Two years ago, we were able to get away to the Outer Banks and this past Fall we went to Norfolk on the coast of Virginia. It’s amazing how well you can think and how clear your head can be when you intentionally set aside time. We had a productive few days and although it was work, we felt recharged when the time away was over. Sure, there was some emotional and mental exhaustion from what we accomplished, but the sense of accomplishment and the relief of knowing that things were planned out was fantastic.

While most of the time was spent around a table with Bibles and a whiteboard, we tried to find some intentional time to do something fun. Being as we were on the Chesapeake Bay, we decided that if we finished at a certain time, we would go out in the two person kayak. We had been told by the owner of the place where we stayed that a few miles down the coast was a neat little restaurant where we could stop in for lunch. With our destination in mind, we set out, a little later in the morning than we had intended.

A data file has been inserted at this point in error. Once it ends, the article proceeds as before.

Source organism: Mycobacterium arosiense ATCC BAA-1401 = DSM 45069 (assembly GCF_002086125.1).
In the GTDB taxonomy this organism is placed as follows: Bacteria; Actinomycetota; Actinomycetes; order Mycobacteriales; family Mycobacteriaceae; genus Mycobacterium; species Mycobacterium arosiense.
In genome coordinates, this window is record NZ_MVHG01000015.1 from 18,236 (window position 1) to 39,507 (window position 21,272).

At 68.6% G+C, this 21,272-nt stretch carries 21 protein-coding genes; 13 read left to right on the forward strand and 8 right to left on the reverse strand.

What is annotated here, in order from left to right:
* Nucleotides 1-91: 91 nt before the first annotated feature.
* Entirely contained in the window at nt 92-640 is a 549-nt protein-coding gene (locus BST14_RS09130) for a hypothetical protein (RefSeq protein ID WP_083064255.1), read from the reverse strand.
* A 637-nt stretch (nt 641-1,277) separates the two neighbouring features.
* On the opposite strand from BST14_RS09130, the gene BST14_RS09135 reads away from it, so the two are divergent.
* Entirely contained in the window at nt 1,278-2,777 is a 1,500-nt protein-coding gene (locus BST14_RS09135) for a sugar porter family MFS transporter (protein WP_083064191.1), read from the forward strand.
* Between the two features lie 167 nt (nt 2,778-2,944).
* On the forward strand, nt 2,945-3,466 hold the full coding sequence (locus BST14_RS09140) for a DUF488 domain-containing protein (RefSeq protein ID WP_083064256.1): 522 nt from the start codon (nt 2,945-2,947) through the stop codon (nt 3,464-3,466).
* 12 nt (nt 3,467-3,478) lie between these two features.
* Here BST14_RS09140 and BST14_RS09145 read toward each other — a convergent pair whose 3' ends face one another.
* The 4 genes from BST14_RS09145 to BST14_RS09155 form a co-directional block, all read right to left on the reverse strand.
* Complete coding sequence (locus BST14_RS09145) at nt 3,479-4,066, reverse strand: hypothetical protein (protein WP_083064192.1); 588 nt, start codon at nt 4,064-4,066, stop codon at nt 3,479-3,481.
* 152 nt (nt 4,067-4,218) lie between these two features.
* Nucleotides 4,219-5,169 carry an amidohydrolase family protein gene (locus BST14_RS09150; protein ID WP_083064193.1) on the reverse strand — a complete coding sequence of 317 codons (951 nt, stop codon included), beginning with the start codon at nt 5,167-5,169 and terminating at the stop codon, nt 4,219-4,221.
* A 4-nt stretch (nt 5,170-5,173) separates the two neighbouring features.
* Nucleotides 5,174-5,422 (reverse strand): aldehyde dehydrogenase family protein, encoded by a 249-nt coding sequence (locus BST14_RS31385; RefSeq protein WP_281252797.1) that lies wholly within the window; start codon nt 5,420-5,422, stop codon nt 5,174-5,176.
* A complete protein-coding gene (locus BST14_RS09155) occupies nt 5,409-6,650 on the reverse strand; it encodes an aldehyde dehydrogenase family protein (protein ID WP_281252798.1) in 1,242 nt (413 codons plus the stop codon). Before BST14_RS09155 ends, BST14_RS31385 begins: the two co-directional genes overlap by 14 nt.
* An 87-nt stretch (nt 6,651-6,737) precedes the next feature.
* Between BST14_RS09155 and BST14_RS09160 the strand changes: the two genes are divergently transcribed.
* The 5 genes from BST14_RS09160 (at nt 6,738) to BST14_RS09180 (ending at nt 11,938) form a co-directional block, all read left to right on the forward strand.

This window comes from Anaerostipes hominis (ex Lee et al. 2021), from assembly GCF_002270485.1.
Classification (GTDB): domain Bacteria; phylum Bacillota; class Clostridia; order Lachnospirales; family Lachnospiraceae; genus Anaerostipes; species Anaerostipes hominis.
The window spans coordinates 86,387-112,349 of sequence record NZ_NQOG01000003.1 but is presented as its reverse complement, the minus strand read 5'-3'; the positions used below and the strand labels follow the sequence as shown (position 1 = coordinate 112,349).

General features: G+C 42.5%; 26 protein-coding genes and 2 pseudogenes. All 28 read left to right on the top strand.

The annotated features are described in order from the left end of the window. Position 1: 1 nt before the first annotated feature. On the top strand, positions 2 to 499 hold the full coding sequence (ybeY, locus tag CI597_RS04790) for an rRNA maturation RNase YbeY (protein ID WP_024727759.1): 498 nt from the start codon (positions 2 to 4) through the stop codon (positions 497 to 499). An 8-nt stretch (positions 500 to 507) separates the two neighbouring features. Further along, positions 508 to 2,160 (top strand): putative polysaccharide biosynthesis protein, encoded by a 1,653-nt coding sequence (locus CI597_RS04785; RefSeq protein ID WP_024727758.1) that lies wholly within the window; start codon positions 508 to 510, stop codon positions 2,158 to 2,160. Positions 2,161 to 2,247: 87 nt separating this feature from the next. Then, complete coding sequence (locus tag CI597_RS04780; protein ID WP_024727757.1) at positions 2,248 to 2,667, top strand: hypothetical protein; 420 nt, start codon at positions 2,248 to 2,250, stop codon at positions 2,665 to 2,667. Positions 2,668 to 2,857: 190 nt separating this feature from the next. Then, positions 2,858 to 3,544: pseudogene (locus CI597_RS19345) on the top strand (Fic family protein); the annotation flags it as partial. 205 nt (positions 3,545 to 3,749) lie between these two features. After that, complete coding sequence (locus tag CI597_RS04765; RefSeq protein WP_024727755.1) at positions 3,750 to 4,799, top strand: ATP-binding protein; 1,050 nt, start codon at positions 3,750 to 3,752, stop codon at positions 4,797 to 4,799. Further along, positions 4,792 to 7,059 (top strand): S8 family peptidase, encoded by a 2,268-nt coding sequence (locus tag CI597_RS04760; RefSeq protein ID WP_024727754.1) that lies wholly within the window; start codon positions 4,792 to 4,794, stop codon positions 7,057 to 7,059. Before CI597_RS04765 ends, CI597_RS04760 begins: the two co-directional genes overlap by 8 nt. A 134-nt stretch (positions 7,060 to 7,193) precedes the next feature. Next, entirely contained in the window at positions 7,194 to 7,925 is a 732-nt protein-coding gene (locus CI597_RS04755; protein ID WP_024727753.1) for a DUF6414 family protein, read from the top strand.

We had also been told that the best time for kayaking on the Bay was earlier when the water was smooth and calm, resembling a pane of glass rather than a body of water. I don’t think either of us had been out on a kayak before, at least not a two person kayak. While we get along well together, the true test of any friendship or relationship is a new situation experienced together for the first time.